8. Natri A, Kannus P, Järvinen M. Which factors predict the long-term outcome in chronic patellofemoral pain syndrome? A 7-yr prospective follow-up study. Med Sci Sports Exerc. 1998; 30:1572-1577. PubMed: https://www.ncbi.nlm.nih.gov/pubmed/9813868
  9. Muller K, Snyder-Mackler L. Diagnosis of patellofemoral pain after arthroscopic meniscectomy. J Orthop Sports Phys Ther. 2000; 30: 138-142. PubMed: https://www.ncbi.nlm.nih.gov/pubmed/10721509
  10. Hamstra-Wright KL, Swanik CB, Ennis TY, Swanik KA. Joint stiffness and pain in individuals with patellofemoral syndrome. J Orthop Sports Phys Ther. 2005; 35: 495-501. PubMed: https://www.ncbi.nlm.nih.gov/pubmed/16187510
  11. Waryasz GR, McDermott AY. Patellofemoral pain syndrome (PFPS): a systematic review of anatomy and potential risk factors. Dyn Med. 2008; 7: 9. PubMed: https://www.ncbi.nlm.nih.gov/pmc/articles/PMC2443365/
  12. Witvrouw E, Bellemans J, Lysens R. et al. Intrinsic risk factors for the development of patellar tendinitis in an athletic population. A two-year prospective study. Am J Sports Med. 2001; 29: 190-195. PubMed: https://www.ncbi.nlm.nih.gov/pubmed/11292044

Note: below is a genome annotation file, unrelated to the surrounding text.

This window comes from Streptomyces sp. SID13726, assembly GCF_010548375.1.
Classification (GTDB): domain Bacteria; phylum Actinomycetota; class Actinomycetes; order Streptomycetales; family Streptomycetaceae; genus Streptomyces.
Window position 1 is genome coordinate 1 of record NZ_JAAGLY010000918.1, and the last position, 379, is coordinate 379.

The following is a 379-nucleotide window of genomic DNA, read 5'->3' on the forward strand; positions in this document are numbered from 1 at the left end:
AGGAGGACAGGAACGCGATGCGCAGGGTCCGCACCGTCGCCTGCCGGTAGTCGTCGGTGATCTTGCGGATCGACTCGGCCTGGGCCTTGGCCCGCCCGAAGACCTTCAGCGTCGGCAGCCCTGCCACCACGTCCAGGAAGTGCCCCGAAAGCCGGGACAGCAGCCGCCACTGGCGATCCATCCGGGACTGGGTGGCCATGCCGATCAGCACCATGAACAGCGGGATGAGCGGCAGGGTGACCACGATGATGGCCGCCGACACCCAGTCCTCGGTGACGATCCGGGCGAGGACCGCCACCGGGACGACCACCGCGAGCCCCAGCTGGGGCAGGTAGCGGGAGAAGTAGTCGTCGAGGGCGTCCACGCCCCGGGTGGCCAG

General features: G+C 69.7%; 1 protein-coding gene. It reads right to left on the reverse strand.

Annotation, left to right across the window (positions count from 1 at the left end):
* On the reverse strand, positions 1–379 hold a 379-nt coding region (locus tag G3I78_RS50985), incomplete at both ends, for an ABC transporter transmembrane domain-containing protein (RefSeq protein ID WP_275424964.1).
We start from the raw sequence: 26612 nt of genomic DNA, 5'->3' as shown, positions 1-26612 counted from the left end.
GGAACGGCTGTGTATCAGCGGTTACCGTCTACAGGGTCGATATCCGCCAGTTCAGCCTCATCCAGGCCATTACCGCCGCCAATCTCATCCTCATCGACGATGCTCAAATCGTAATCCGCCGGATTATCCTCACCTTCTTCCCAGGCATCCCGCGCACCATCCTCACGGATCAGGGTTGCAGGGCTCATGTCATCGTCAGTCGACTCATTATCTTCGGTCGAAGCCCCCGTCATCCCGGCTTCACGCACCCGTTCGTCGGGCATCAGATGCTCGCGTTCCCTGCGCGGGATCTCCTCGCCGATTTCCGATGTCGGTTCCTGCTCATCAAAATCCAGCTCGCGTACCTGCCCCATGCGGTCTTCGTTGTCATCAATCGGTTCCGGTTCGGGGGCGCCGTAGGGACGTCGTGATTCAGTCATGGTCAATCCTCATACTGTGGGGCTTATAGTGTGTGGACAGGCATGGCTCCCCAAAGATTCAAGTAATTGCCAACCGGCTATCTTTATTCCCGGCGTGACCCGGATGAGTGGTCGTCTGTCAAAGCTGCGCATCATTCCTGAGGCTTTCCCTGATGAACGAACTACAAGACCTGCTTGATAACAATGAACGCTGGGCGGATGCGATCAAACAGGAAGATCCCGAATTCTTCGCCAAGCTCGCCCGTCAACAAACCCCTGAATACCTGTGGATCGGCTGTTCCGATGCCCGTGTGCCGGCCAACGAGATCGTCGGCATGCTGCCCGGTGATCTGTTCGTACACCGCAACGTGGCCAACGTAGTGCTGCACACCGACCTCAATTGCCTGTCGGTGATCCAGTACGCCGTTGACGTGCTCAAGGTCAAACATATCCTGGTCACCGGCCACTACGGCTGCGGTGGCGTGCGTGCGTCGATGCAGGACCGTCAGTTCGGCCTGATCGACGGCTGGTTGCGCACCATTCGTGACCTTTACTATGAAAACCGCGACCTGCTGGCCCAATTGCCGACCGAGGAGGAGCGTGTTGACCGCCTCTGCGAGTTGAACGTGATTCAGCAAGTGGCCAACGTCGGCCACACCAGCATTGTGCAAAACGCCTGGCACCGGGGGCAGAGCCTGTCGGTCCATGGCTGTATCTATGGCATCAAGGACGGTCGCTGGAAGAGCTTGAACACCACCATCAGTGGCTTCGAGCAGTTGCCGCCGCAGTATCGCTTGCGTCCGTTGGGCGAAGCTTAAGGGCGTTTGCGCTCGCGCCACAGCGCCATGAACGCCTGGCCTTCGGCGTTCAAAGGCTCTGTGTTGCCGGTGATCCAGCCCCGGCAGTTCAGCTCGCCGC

13. Darracott J, Vernon-Roberts B. The bony changes in “chondromalacia patellae”. Rheumatol Phys Med. 1971; 11: 175-179. PubMed: https://www.ncbi.nlm.nih.gov/pubmed/5128521
  14. Power JD, Cohen AL, Nelson SM, Wig GS, Barnes KA, et al. Functional network organization of the human brain. Neuron. 2011; 72: 665-678. PubMed: https://www.ncbi.nlm.nih.gov/pmc/articles/PMC3222858/
  15. Leppänen M, Pasanen K, Kujala UM, Parkkari J. Overuse injuries in youth basketball and floorball. Open Access J Sports Med. 2015; 6: 173-179. PubMed: https://www.ncbi.nlm.nih.gov/pmc/articles/PMC4447174/